MS. CLIFT: Well, yeah, they'll restrain the president from being able to send more troops by saying, "You cannot abuse the troops that we have. They are entitled to be at home for a year before they're redeployed. You can't send people over there for a year and then keep them for another year or two."

MR. MCLAUGHLIN: That --

MS. CLIFT: So they're going to tie the president's hands. That way we do not have the manpower to send over there.

MR. MCLAUGHLIN: That, in combination with the Senate disapproval, means that the president is isolated, is he not?

MR. BLANKLEY: No, because the Senate Appropriations Committee will not as easily roll over as in the House. And Murtha and Pelosi have two problems. One, they may not get their entangling micromanagement of the appropriations of war through the Senate.

Even if they do, there's a strong constitutional argument, not conclusive, but a strong one that the commander-in-chief powers trump micromanaging. While the Congress can cut off the purse -- they say, "No more money for war" -- they can't say, "You can't spend money to send a troop to this location but not that location."

MR. MCLAUGHLIN: Exit question --

MS. CLIFT: If it becomes obvious that the so-called surge is not working, which is probably going to be --

MR. BLANKLEY: It's obvious to you before it even happens.

MS. CLIFT: No.

MR. MCLAUGHLIN: Exit question: Does this vote --

MS. CLIFT: (Inaudible) -- underway.

MR. MCLAUGHLIN: Hold on. Does this vote mean a definitive turning of the tide, meaning that the war is on its way to a close? Pat Buchanan.

MR. BUCHANAN: No, the American war is on its way to a close. This war is just starting in Iraq and the Middle East.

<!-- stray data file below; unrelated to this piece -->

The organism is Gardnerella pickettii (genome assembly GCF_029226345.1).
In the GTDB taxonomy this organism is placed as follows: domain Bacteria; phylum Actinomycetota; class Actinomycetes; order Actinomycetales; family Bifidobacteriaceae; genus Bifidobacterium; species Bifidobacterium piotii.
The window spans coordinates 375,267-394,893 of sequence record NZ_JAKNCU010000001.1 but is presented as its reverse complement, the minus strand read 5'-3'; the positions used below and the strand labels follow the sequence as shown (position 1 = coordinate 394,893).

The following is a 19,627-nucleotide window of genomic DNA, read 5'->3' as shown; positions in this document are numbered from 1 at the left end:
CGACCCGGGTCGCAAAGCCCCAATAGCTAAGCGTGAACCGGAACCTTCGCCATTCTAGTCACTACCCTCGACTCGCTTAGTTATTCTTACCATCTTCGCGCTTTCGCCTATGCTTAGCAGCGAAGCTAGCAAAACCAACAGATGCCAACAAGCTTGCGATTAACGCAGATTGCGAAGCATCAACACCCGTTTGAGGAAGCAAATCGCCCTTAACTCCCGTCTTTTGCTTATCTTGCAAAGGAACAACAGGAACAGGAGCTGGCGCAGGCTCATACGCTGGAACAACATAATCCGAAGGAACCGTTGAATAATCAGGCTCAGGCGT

MR. MCLAUGHLIN: The American involvement in this contest.

MR. BUCHANAN: The American fighting and dying -- I think we are at the beginning of the end of America's involvement. We are at the beginning of a great explosion in the Middle East.

MR. MCLAUGHLIN: Eleanor.

MS. CLIFT: The American involvement over there -- the war has gotten worse each year and each month. So it's questionable whether we are a force for good or not. Every responsible plan has U.S. forces redeploying, has them perhaps monitoring the divisions between sectarian neighborhoods.

It's not as though every soldier is going to walk out of Iraq or fly out of Iraq tomorrow. It's going to be a lengthy disengagement.

MR. BLANKLEY: American military involvement started in Iraq 16 years ago, in 1991. We've had troops or airplanes and their crews there since then. They're going to be there for another 20 years. We can't get a powder out of that part of the world.

MS. CLIFT: Not in combat for 20 years.

MR. BLANKLEY: And there will be combat going on for many years to come.

MR. MCLAUGHLIN: (Inaudible.) You just redefine the terms.

MS. FREELAND: No, Tony is being disingenuous, because there is clearly --

MR. BLANKLEY: I am not being -- don't tell me I'm being disingenuous.

MS. FREELAND: -- there is clearly --

MR. MCLAUGHLIN: Let her speak. We let you speak.

MR. BLANKLEY: Don't characterize me.

MS. FREELAND: There is clearly a difference between the hot war that American forces are involved in in Iraq right now and an American military presence previously.

MR. BLANKLEY: Dropping bombs, which we were doing. That wasn't a military presence in the no-fly zones all through the '90s? That was --

MS. FREELAND: There is a very big difference between American soldiers being there and dying --

MR. BLANKLEY: And when the Saudi oil fields --

MS. FREELAND: -- and coming out --

MS. CLIFT: That was containment.

MR. BLANKLEY: Wait a second. I'm not being disingenuous. Don't accuse me of lying. When --